15. Cort

    Cort Phoenix Rising Founder

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    '
    Thanks - we have 86 responses so far - so we're getting some good information on this...The more the better...I haven't looked much at the pattern of responses - I want to wait until the survey is about finished...
  16. Cort

    Cort Phoenix Rising Founder

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    Thanks - by the way I tried to edit my comment...in an earlier comment it appeared that I was referring to benzodiazepines in general - my mistake.
  17. Cort

    Cort Phoenix Rising Founder

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    MishMash I understand your concern and it is true that negative stories tend to stick in our minds more than positive stories. I really do think the survey is going to be very helpful in this area. I haven't looked at the results but I imagine some people will do very well on Klonopin - after all Dr. Bell stated at one point that its the best drug he's used for ME/CFS - and then there will be those who wouldn't touch it again with a 10 foot pole.

    I imagine that if we took at poll of people using all sorts of prescription drugs we'd find a similar pattern....I know people who are functioning due to beta blockers and others who felt like they were going to kick the bucket because of them..
  18. jimells

    jimells Senior Member

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    I'm surprised and dismayed at the level of hostility exhibited by some of the posts on this thread, because it is (fortunately) so rare for this forum.

    I'm guessing this topic is so controversial due to society's self-righteous and judgemental attitudes towards drug addiction. After all, drug addiction is merely a moral failing, lack of discipline, and proof of laziness. All mortal sins, to be sure.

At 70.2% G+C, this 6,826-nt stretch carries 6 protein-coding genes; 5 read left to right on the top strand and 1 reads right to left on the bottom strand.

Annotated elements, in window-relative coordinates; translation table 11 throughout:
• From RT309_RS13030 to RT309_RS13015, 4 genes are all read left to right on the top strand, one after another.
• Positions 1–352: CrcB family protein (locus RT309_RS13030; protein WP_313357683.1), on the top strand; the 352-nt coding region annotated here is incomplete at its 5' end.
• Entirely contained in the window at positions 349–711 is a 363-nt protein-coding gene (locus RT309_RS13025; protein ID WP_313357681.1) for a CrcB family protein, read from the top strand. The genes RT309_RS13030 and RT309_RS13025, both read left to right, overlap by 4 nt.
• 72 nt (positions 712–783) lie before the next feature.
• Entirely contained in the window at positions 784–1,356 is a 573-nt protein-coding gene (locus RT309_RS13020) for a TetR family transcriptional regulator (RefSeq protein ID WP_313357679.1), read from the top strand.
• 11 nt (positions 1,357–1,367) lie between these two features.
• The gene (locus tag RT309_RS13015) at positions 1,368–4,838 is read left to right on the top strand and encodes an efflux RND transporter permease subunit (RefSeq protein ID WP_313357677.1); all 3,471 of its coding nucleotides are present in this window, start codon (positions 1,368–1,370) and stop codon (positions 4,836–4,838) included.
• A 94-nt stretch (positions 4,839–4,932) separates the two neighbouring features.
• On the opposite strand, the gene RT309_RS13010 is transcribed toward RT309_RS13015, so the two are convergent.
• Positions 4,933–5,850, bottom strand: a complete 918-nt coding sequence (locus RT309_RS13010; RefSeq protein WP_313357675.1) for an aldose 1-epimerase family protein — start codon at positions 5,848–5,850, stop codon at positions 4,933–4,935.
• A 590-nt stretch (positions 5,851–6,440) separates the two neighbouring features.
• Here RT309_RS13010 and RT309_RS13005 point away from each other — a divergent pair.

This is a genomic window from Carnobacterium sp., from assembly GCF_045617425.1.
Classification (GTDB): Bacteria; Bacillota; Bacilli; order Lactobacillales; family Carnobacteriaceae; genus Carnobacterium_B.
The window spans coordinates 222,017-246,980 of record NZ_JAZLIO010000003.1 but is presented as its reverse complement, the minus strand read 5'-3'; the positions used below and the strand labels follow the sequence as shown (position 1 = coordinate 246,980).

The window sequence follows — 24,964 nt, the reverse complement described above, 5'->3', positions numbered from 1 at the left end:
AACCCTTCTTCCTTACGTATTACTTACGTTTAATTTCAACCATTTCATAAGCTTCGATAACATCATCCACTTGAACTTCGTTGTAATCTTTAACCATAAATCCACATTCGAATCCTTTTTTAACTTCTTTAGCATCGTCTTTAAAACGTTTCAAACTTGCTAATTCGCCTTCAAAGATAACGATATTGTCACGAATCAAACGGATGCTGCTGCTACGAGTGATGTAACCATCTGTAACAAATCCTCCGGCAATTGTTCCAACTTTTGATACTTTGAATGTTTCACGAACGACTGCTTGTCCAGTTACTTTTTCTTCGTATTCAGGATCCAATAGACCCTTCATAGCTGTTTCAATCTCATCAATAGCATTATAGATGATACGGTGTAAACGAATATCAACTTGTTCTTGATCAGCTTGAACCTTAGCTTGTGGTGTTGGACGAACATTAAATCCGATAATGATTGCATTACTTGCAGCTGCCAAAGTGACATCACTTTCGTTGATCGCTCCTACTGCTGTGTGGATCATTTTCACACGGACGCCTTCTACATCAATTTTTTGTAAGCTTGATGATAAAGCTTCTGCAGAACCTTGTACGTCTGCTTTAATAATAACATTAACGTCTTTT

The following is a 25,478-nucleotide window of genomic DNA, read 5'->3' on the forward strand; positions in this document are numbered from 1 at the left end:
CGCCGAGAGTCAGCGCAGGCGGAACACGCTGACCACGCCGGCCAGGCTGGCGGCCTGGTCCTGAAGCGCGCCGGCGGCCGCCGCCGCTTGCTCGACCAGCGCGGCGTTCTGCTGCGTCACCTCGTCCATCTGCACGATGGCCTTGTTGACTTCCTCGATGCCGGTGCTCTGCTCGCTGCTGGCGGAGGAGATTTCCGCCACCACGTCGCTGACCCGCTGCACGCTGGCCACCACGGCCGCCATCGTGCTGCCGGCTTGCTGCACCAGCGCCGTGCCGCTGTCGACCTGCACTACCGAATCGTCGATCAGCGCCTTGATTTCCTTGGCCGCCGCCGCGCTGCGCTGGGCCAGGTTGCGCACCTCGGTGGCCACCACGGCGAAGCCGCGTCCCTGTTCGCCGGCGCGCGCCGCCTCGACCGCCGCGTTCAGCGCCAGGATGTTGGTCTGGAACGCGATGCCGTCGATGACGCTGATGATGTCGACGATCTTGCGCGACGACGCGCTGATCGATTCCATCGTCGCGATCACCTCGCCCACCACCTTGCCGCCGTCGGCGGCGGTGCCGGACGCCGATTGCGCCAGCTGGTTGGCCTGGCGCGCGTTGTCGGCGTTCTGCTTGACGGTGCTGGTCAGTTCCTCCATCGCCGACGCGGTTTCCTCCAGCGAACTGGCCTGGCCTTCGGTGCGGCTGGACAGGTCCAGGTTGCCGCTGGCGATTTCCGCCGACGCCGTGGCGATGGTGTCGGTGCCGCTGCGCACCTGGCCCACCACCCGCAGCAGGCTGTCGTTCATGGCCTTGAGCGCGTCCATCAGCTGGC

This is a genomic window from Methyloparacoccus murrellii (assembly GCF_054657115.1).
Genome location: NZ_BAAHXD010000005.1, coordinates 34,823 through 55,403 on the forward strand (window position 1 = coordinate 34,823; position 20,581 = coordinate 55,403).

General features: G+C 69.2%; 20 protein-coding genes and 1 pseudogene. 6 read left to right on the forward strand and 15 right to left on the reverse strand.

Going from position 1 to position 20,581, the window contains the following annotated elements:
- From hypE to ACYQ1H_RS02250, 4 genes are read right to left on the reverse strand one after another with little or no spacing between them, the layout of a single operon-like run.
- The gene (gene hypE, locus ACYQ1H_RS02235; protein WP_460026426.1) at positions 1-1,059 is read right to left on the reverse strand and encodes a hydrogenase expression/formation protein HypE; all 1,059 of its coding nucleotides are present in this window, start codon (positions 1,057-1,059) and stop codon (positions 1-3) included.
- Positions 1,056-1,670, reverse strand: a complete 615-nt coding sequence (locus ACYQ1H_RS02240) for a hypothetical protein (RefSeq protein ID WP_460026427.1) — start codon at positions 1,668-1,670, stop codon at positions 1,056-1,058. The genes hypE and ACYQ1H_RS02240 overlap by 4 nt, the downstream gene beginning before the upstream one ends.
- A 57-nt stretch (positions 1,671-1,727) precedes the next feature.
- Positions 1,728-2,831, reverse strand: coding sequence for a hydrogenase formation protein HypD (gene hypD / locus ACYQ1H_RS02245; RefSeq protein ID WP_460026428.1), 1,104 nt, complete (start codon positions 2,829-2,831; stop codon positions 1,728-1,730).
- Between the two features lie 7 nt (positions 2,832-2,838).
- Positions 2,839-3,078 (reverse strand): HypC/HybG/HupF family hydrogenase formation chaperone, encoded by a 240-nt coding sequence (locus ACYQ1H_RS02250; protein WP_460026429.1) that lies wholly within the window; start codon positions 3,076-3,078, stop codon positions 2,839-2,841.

After years of 12-step meetings, attempting to recover from being harmed by my father's addiction to alchohol, I have learned it is never appropriate for me to say, "You should do X", or "You should never do X". It is appropriate, and sometimes helpful for other people, to say, "This is what happened to me."

    It is unreasonable to expect sick people to do their own medical research, though many of us have been forced to. This is what doctors are very well paid to do. I wish more of them would actually do it, because I am tired of trying to be my own doctor.

    Despite doctors spouting platitudes like "You are the captian of your ship", refusing to follow the doctor's prescriptions, thus being labeled 'non-compliant', is a tricky business, potentially leading to denial of needed treatment by passive-agressive doctors. At least one doctor has threatened to withhold Imitrex, a common migraine medication, if I didn't "get the blood pressure under control". In fact, my BP is generally only high at the doctor's office, a fact they refuse to acknowledge. For me, lower BP is associated with being sicker, and I have never observed Imitrex to raise my BP.

    Neilk, thankyou for posting your story. I found nothing in the original post suggesting that no one should ever take klonopin. Making us aware of potential severe problems is entirely appropriate. I'm glad to read that you are recovering from what appears to be yet another example of iatrogenic harm.
  19. Cort

    Cort Phoenix Rising Founder

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    I think if you'll go back and look at the piece, though, you'll see that the positive aspects of Klonopin were clearly stated in the beginning of the piece...as they are on the website.....and the major thrust of the article was that more information needs to be present on the potential downside of particularly longterm, high dose Klonopin use. Given the situation Gabby fell into that kind of information clearly needs to be present on chronic fatigue syndrome websites...

    Yes the title was provocative..and many of them are..I want to point out that the 3 physicians we contacted view and use the drug more conservatively than was suggested in the Prohealth post Perhaps the title was too provocative or perhaps it wasn't (I'm kind of back and forth on that myself; it was a question I had from the beginning)) but it helped get this discussion going and that's a good thing....

  20. Sushi

    Sushi Moderator and Senior Member Albuquerque

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    MishMash,

    You say:

    Have you tried all the treatments that various patients here report as having helped them? Even if you have, all you can say is that none of those treatments have helped you. There are many more treatment options than the few you have listed. True, no one has found a "cure" that works in the majority of patients, but there are many treatments that have helped a good percentage--including the antivirals that Heaps has written about.

    I have also been helped considerably by a combination of different treatments--including low doses of klonopin--...and yes I have been diagnosed according to the international criteria for ME.

    Sushi